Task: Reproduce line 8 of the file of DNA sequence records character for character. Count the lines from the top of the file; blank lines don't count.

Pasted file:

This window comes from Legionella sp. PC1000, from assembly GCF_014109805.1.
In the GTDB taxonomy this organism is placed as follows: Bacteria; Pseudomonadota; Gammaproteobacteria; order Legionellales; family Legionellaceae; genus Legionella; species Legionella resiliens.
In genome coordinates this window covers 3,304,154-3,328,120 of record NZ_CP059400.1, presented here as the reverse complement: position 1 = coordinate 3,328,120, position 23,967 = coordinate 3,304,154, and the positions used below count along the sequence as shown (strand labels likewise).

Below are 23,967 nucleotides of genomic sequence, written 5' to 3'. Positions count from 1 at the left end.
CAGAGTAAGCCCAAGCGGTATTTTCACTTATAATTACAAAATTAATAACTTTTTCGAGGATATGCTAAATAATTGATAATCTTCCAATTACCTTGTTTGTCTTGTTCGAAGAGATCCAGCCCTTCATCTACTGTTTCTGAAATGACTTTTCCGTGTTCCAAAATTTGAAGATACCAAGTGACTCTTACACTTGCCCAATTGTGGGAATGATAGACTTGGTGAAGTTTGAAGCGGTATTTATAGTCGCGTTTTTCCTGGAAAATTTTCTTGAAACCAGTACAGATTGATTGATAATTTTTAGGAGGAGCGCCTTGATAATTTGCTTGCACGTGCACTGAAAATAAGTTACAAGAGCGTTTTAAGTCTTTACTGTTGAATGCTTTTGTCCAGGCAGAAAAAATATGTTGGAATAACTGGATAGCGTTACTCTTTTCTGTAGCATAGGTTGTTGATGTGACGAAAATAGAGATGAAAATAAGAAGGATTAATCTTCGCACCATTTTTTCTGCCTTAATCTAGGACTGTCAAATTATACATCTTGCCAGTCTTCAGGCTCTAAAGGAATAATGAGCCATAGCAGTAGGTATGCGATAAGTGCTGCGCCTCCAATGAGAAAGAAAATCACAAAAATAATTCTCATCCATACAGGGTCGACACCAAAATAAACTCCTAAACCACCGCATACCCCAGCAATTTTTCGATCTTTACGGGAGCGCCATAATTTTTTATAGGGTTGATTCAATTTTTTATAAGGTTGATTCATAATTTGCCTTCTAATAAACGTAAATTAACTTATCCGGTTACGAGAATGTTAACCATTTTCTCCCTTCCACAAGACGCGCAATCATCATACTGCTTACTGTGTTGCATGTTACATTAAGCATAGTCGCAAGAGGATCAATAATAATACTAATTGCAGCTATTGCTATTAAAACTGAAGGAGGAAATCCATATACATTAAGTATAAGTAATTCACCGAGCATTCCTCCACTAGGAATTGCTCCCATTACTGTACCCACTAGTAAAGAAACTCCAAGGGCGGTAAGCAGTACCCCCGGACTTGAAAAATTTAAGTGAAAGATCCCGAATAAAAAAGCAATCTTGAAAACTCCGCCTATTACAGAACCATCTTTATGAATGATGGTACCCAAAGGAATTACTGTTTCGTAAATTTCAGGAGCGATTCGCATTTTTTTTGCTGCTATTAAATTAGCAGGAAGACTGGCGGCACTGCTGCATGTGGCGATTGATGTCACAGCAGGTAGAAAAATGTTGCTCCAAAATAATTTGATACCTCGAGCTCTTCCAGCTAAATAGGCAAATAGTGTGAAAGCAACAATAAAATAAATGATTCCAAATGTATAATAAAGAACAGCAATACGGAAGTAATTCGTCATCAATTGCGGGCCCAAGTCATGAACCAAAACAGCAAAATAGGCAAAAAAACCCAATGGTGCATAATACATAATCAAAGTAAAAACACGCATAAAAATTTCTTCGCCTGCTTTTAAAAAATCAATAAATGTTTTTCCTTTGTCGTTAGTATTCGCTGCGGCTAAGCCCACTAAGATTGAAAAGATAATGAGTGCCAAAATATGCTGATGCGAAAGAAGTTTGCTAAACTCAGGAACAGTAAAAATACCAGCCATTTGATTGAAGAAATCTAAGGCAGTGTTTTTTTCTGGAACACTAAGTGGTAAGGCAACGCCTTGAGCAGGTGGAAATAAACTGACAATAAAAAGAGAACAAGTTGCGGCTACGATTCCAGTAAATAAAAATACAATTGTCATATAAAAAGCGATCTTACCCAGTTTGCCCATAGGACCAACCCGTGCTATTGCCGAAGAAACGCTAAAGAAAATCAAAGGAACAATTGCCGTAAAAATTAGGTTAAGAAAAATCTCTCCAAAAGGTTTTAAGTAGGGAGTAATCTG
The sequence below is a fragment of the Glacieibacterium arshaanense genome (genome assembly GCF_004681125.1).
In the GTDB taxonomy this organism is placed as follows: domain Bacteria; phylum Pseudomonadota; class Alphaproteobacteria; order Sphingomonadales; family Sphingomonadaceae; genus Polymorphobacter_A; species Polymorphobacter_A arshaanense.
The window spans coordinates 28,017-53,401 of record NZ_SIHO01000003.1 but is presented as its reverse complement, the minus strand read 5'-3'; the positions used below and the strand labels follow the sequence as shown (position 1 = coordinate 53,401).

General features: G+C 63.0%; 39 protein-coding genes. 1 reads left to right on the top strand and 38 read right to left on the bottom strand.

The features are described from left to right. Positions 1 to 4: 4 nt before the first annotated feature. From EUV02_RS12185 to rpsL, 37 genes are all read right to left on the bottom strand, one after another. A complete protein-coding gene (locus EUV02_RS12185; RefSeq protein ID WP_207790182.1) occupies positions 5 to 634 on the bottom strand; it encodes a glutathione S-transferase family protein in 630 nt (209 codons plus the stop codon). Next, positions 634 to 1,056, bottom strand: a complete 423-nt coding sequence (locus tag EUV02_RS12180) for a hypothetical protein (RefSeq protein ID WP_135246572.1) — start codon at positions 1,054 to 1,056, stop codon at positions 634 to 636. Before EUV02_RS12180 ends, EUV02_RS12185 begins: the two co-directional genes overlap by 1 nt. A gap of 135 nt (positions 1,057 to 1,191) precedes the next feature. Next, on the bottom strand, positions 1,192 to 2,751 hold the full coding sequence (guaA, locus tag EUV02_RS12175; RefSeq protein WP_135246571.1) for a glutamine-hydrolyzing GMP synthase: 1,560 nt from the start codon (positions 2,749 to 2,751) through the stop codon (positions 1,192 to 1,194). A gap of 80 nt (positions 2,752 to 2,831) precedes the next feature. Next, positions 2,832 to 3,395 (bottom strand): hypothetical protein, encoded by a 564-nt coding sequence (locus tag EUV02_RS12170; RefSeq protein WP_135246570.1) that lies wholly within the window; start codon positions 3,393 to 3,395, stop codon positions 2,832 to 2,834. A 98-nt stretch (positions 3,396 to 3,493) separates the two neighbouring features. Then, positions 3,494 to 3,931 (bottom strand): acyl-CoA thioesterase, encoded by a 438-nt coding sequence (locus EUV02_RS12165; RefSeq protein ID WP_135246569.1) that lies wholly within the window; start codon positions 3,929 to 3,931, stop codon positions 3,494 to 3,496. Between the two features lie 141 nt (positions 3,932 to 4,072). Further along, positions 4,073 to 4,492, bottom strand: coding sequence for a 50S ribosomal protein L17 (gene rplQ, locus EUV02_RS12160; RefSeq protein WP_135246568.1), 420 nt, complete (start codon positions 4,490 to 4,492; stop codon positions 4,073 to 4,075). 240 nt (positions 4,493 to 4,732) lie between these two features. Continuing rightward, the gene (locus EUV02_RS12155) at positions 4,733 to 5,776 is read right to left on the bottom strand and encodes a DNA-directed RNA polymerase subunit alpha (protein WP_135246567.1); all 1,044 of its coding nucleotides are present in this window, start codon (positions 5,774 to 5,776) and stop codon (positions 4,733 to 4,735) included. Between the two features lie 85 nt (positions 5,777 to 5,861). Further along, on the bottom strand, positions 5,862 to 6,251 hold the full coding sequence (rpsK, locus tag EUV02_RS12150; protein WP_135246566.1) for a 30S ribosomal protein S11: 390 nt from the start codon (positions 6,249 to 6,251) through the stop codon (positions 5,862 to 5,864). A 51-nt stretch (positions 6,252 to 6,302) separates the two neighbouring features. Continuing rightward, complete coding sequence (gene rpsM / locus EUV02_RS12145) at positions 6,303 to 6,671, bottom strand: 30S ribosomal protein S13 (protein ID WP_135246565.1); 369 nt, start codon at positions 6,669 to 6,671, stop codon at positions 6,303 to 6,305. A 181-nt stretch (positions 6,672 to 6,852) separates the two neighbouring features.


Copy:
The window spans coordinates 28,017-53,401 of record NZ_SIHO01000003.1 but is presented as its reverse complement, the minus strand read 5'-3'; the positions used below and the strand labels follow the sequence as shown (position 1 = coordinate 53,401).